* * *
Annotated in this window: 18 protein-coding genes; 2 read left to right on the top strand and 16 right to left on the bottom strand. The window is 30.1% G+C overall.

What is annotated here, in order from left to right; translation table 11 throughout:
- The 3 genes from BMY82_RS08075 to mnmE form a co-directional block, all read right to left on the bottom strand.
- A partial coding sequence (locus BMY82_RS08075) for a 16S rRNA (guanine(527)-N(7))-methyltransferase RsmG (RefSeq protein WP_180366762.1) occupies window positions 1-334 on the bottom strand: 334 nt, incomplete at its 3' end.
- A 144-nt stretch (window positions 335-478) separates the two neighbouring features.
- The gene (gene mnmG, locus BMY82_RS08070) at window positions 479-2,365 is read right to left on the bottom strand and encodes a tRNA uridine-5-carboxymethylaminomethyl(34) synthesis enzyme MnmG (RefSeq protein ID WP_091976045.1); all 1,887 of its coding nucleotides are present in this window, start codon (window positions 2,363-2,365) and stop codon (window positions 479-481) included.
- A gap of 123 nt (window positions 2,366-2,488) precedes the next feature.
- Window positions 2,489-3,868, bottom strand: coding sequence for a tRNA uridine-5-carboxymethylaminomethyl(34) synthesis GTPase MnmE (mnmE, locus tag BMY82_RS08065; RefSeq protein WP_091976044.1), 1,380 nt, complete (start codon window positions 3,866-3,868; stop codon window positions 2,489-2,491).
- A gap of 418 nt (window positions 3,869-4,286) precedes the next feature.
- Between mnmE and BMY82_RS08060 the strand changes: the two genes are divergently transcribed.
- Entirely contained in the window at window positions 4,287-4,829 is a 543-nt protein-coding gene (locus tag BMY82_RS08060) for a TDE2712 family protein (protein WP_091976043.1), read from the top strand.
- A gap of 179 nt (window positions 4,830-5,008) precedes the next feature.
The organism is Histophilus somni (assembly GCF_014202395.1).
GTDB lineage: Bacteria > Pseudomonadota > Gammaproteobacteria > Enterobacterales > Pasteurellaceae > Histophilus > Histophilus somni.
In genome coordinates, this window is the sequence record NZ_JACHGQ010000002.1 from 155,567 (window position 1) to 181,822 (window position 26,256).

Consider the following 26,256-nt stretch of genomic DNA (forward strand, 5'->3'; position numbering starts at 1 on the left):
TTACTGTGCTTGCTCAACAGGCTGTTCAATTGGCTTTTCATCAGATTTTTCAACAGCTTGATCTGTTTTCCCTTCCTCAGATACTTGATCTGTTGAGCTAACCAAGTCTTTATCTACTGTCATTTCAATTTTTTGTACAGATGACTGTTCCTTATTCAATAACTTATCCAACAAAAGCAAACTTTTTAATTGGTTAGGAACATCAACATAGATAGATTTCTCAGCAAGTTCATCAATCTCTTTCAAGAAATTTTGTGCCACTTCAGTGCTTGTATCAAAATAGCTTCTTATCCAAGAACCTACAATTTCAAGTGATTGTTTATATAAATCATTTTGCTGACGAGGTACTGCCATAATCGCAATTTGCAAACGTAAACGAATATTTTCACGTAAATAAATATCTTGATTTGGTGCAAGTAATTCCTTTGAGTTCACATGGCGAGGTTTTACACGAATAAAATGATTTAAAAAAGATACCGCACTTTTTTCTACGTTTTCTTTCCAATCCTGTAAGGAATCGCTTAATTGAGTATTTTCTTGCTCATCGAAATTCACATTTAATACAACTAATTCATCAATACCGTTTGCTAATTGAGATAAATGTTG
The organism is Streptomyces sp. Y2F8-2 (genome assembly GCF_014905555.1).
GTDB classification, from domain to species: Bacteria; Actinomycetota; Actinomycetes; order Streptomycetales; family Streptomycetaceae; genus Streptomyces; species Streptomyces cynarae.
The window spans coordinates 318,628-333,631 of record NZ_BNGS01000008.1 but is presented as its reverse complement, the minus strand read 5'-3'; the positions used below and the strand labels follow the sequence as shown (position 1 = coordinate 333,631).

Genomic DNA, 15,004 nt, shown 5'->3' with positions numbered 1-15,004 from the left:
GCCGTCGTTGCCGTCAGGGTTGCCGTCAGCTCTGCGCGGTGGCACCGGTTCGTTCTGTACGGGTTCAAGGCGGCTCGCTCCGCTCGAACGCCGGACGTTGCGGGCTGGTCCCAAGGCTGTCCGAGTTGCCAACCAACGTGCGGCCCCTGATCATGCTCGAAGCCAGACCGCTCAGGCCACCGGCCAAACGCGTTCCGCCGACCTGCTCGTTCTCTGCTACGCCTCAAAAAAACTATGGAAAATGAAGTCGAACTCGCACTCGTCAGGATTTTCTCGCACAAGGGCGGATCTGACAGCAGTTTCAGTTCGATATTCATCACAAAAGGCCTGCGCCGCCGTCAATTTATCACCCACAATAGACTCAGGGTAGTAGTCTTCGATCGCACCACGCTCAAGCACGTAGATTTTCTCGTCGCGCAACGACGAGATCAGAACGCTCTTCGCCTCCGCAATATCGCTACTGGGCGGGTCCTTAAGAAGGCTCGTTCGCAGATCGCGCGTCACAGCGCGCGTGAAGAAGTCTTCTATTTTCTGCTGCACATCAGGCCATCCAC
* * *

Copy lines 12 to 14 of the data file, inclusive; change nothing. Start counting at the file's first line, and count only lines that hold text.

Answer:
- A gap of 179 nt (window positions 4,830-5,008) precedes the next feature.
The organism is Histophilus somni (assembly GCF_014202395.1).
GTDB lineage: Bacteria > Pseudomonadota > Gammaproteobacteria > Enterobacterales > Pasteurellaceae > Histophilus > Histophilus somni.